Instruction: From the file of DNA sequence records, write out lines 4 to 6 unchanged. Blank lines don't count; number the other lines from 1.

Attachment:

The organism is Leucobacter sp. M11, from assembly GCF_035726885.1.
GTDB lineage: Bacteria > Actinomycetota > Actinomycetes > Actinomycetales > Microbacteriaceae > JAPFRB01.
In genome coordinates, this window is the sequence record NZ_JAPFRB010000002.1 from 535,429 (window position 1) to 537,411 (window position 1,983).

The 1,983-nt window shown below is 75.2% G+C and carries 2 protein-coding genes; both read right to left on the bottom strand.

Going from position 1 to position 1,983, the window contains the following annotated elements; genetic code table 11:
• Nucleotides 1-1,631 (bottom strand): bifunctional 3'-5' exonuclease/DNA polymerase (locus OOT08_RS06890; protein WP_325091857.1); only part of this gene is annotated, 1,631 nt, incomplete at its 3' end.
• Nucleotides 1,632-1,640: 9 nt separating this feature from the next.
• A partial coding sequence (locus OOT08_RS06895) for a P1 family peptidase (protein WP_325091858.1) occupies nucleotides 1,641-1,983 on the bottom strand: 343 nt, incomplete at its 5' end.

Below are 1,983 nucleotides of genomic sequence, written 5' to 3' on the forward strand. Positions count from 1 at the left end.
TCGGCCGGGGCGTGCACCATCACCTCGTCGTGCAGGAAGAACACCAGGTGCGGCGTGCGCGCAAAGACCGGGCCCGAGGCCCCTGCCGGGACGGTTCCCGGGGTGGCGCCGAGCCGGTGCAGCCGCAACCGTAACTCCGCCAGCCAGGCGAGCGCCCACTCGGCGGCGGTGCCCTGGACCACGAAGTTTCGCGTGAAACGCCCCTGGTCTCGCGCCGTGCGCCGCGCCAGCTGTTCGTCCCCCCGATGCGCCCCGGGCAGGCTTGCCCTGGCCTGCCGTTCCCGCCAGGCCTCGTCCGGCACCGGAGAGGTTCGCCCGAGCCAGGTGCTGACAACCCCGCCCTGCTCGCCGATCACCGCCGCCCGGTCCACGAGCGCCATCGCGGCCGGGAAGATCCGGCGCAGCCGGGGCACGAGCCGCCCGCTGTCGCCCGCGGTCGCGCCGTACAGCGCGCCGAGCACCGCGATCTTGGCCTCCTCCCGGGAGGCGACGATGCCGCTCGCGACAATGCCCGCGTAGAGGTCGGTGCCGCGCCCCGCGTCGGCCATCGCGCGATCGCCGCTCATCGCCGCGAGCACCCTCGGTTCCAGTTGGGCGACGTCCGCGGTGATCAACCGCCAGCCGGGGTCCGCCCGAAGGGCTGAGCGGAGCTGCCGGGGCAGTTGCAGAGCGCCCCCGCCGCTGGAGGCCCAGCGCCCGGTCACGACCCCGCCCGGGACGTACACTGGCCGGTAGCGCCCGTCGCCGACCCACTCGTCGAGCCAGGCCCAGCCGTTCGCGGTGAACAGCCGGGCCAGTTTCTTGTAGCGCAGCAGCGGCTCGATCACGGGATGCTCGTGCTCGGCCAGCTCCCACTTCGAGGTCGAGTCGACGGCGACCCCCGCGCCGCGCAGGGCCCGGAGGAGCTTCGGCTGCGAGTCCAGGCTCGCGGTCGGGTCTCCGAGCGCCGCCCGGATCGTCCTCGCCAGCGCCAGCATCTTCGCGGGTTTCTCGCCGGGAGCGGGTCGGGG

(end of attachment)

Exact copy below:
The 1,983-nt window shown below is 75.2% G+C and carries 2 protein-coding genes; both read right to left on the bottom strand.

Going from position 1 to position 1,983, the window contains the following annotated elements; genetic code table 11:
• Nucleotides 1-1,631 (bottom strand): bifunctional 3'-5' exonuclease/DNA polymerase (locus OOT08_RS06890; protein WP_325091857.1); only part of this gene is annotated, 1,631 nt, incomplete at its 3' end.